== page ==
Medusa, Perseus, and Me


by Phyllis Chesler

For years, I averted my eyes from the large Canova sculpture that stood at the top of the grand staircase at the Metropolitan Museum of Art. It was Perseus, holding the severed head of Medusa, the gorgon who had been a consecrated maiden in the Temple of Athena before she was raped by Poseiden. Perseus stares straight at her, a fearless, patriarchal hero who has just be-headed a woman feared, one thought of as a monster, and why?  Because she had been granted the power to turn all who gazed upon her to stone.

Medusa was a rape victim who had been been given the power to defend herself from “the male gaze.” No man could ogle or rape Medusa ever again. And before my very eyes, such a woman—her head held aloft—is forever defeated. Defamed.  I could not bear the sight of her beheading, even though Athena valorized Medusa by placing her countenance with its curly, snaky locks on Athena’s own shield.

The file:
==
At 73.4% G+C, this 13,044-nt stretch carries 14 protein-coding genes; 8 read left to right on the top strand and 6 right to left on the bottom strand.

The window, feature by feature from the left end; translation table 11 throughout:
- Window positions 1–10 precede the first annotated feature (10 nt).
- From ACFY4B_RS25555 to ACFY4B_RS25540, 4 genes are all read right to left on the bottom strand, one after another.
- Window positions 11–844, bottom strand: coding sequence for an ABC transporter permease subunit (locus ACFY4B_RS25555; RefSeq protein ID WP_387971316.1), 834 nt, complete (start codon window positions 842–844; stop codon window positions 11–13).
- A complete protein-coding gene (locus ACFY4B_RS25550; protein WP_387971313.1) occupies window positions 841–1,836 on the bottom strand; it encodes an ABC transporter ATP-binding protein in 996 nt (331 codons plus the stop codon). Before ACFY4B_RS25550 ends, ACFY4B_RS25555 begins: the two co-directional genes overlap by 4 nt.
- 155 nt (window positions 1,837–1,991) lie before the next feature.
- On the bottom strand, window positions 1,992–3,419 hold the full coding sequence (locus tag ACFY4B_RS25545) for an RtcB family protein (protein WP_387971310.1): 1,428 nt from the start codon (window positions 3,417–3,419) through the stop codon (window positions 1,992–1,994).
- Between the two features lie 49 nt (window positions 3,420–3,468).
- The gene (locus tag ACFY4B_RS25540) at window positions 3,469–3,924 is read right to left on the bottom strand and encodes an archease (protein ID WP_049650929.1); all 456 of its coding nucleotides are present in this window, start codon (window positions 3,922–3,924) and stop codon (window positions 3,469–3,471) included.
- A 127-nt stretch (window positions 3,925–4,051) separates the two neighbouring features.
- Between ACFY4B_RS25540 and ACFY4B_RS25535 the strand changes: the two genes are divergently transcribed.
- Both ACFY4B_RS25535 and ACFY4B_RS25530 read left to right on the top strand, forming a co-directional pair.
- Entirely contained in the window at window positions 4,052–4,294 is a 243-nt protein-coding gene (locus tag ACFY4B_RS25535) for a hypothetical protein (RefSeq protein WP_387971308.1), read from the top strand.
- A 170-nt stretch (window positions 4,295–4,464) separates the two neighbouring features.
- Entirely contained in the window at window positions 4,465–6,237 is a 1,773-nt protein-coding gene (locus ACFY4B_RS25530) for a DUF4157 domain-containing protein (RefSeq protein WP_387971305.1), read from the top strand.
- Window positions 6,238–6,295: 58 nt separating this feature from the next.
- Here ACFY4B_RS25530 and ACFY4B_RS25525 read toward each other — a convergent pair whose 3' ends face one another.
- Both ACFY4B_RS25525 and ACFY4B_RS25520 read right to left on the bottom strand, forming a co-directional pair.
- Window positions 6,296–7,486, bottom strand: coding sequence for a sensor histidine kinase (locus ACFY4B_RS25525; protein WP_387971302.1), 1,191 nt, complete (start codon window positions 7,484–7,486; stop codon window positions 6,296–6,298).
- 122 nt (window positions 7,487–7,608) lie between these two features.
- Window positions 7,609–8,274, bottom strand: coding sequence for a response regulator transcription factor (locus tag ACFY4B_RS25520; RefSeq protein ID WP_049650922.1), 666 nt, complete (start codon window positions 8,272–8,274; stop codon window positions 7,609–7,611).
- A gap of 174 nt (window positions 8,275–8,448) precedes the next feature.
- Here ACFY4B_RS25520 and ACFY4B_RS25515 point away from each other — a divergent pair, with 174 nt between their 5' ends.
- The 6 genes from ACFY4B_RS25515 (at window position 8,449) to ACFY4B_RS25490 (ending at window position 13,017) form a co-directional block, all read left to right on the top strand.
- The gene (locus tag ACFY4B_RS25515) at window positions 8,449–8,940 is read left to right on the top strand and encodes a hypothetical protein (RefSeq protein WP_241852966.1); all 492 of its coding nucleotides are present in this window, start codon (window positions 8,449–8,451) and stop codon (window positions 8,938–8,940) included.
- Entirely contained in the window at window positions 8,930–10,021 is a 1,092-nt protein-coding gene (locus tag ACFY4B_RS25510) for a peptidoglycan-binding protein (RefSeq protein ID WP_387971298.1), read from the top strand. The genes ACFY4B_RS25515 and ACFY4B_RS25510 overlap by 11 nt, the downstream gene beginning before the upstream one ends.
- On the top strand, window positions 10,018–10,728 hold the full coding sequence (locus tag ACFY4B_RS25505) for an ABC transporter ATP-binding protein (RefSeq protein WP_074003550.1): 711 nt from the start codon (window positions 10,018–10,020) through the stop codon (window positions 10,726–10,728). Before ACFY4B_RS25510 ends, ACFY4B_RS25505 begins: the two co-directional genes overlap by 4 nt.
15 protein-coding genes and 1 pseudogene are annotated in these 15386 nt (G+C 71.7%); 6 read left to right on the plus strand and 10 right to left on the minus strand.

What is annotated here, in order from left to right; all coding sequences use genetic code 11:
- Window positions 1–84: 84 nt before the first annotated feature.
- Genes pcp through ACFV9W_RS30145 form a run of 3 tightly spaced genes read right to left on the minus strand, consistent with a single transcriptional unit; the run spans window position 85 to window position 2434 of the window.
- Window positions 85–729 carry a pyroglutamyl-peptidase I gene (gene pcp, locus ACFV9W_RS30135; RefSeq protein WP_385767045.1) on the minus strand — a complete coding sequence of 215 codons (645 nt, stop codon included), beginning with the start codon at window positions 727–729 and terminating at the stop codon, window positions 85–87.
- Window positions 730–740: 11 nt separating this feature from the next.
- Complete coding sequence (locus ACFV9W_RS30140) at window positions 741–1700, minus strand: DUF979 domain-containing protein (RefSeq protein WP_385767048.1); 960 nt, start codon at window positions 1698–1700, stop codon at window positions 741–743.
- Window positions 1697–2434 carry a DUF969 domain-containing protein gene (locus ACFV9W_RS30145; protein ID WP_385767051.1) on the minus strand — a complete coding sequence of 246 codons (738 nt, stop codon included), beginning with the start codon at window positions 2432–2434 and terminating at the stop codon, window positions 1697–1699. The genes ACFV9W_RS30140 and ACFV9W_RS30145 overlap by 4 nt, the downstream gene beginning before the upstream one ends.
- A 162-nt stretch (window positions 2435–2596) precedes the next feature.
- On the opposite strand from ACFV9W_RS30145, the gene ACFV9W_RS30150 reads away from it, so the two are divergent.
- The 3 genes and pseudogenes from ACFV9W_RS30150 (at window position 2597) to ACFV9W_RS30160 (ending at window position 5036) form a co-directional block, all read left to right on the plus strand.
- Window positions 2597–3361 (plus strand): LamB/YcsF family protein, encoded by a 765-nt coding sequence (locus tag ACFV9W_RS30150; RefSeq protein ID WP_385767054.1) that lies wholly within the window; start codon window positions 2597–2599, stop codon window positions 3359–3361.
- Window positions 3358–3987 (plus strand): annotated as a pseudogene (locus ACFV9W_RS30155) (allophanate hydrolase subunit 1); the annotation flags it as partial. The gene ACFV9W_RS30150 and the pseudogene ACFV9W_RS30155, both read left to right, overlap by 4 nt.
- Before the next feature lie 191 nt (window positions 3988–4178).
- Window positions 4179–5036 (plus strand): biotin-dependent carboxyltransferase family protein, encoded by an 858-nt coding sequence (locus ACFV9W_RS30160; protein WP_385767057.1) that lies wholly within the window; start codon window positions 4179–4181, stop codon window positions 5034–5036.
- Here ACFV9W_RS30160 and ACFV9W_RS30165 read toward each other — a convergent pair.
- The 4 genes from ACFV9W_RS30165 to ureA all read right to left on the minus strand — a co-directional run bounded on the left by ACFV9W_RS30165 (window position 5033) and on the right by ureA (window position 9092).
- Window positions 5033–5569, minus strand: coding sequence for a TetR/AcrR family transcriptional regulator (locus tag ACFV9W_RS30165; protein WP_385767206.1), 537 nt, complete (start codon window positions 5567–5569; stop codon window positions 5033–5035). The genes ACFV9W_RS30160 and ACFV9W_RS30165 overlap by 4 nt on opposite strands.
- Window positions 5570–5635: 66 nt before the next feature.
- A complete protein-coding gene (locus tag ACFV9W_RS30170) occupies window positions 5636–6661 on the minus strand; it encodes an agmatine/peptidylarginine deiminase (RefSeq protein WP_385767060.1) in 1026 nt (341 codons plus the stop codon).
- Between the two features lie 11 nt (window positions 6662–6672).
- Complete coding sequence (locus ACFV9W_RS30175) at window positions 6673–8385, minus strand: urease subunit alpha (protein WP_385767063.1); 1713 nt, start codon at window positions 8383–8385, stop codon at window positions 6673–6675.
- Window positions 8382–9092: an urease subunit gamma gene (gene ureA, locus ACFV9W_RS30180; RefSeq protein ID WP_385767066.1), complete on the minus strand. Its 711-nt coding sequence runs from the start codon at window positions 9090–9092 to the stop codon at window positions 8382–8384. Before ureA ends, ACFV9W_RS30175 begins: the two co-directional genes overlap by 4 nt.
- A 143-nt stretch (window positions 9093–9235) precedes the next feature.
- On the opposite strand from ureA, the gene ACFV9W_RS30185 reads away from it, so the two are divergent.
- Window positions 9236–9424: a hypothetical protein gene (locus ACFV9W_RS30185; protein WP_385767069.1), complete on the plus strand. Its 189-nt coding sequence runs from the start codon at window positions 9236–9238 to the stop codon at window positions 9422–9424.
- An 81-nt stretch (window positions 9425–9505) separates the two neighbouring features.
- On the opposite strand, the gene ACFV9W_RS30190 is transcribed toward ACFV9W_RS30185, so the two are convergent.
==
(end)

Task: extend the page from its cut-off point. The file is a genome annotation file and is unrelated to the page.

Eventually, I’ll never know why, that sculpture was removed to Gallery 548.

And now, behold, Justice of a sort or at least a mythic, feminist reversal. An Argentine-Italian artist, Luciano Garbati, has created a seven-foot -tall bronze of Medusa holding Perseus’s severed head. It will be installed in the park opposite the New York County Criminal Court, the very Court where Harvey Weinstein stood trial. Garbati wrote: “The place chosen is not accidental, since there (is where) they judge cases for crimes related to violence against women.”

The sculpture has been criticized for its hairless, frontal nudity; because a male, not a female artist did the sculpture; and because it should have been Poseidin, the rapist, whose head Medusa is shown holding aloft.

I dunno. I rather like the sullen, sultry, all-too-frank gaze on the young and beautiful Medusa.

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